On September 6th, federal programs that have provided access to unemployment insurance (UI) to workers affected by COVID-19 who would not otherwise qualify for this wage replacement will end. Those who will lose assistance include independent contractors and the self-employed. To make matters worse, the additional federal supplement that helped to stabilize incomes during a time when people can’t get back to work due to the public health threat will also expire on September 6th.
As the Delta variant drives up case numbers and low vaccination rates threaten the trajectory of the economic recovery, the additional blow of losing federal UI income will be particularly costly to the health and well-being of the people of North Carolina.
A new report from The Century Foundation estimates that more than 130,000 workers in North Carolina are likely to be receiving wage replacement through these federal programs on September 6th. And they will be harmed by this cliff.
These jobless workers continue to face barriers in returning to work including too few jobs for those looking for work and too little support to remove child care, transportation, and job training barriers to secure new jobs.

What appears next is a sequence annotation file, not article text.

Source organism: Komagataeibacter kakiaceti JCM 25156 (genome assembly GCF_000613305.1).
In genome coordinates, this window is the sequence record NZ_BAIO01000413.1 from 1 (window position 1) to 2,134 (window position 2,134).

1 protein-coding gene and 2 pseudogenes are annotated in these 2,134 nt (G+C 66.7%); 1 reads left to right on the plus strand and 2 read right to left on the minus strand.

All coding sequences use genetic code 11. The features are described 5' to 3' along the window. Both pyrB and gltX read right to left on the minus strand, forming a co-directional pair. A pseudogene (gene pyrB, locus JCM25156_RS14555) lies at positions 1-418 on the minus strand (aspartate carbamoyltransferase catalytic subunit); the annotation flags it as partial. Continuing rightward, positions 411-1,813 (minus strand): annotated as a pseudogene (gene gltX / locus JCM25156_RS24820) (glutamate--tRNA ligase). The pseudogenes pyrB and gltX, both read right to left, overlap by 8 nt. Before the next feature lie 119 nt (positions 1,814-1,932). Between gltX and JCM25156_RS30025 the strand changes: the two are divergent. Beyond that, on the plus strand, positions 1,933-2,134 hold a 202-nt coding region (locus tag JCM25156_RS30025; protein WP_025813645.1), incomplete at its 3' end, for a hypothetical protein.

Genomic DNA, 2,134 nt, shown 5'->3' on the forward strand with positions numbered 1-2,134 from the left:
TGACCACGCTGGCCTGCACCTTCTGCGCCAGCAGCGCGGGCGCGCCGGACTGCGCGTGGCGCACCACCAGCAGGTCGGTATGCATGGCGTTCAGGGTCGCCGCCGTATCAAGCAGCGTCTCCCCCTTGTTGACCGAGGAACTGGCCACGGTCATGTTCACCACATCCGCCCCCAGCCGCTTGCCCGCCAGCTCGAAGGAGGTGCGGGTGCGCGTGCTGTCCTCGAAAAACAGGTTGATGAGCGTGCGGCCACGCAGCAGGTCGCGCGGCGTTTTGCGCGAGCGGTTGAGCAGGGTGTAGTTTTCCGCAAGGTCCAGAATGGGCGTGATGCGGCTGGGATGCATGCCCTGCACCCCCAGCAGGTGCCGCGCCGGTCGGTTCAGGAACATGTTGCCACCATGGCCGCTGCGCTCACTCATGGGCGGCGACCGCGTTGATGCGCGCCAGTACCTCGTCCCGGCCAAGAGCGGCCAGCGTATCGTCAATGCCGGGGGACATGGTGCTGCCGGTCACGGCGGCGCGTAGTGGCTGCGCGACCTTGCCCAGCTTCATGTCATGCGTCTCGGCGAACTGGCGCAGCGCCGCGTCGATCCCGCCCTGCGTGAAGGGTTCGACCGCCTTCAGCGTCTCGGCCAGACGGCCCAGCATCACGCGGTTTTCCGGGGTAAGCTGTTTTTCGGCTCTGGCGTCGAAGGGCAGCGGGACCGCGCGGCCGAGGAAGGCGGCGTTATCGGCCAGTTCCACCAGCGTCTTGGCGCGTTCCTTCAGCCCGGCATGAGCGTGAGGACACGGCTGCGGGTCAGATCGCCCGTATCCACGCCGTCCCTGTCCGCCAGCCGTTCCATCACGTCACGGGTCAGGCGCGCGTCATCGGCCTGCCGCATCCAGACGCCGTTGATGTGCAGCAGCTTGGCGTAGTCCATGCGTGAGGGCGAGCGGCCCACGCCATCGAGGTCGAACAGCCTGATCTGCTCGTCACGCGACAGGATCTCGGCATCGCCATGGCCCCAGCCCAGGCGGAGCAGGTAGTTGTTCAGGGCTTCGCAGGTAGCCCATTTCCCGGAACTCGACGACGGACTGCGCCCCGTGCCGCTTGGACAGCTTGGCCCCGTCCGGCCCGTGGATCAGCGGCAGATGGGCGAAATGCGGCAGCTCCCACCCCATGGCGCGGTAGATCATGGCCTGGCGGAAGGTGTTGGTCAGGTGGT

In North Carolina, the loss of the federal boost to UI would reduce the system’s wage replacement power of by 56%.
What’s more, the state’s UI system is woefully inadequate to take on the work that federal programs are currently doing to support workers, businesses. and communities. The ongoing failure of state lawmakers to address the state’s current low levels of wage replacement and short duration of benefits, as well as the necessary modernization to ensure part-time workers and others currently excluded can access UI, makes federal action to extend these programs all the more critical.
The following video explains the details of our state’s inadequate UI system.
Alexandra Sirota is the Director of the N.C. Budget & Tax Center.